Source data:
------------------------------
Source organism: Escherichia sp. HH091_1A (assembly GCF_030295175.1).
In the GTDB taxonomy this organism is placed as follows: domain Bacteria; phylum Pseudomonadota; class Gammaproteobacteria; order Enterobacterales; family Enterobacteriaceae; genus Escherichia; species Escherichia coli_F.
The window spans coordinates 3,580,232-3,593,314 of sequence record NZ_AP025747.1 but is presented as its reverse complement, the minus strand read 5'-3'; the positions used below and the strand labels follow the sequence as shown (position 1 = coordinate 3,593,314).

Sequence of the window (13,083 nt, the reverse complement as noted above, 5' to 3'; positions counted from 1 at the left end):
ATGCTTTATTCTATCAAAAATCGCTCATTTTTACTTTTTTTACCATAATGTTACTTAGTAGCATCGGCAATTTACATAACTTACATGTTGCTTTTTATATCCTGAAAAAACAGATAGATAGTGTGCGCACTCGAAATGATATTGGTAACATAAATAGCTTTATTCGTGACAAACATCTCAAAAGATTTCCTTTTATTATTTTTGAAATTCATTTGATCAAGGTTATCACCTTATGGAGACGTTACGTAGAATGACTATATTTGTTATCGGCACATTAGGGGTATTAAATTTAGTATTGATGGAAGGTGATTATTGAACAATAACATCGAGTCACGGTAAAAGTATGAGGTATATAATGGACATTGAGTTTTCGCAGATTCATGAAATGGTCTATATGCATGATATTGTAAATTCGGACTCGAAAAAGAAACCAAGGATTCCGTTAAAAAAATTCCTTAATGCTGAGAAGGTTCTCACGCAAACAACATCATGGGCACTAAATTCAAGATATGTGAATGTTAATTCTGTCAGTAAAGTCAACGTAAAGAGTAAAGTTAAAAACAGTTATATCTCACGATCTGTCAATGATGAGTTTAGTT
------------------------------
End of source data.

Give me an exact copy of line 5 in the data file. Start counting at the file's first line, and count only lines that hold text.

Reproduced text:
ATGCTTTATTCTATCAAAAATCGCTCATTTTTACTTTTTTTACCATAATGTTACTTAGTAGCATCGGCAATTTACATAACTTACATGTTGCTTTTTATATCCTGAAAAAACAGATAGATAGTGTGCGCACTCGAAATGATATTGGTAACATAAATAGCTTTATTCGTGACAAACATCTCAAAAGATTTCCTTTTATTATTTTTGAAATTCATTTGATCAAGGTTATCACCTTATGGAGACGTTACGTAGAATGACTATATTTGTTATCGGCACATTAGGGGTATTAAATTTAGTATTGATGGAAGGTGATTATTGAACAATAACATCGAGTCACGGTAAAAGTATGAGGTATATAATGGACATTGAGTTTTCGCAGATTCATGAAATGGTCTATATGCATGATATTGTAAATTCGGACTCGAAAAAGAAACCAAGGATTCCGTTAAAAAAATTCCTTAATGCTGAGAAGGTTCTCACGCAAACAACATCATGGGCACTAAATTCAAGATATGTGAATGTTAATTCTGTCAGTAAAGTCAACGTAAAGAGTAAAGTTAAAAACAGTTATATCTCACGATCTGTCAATGATGAGTTTAGTT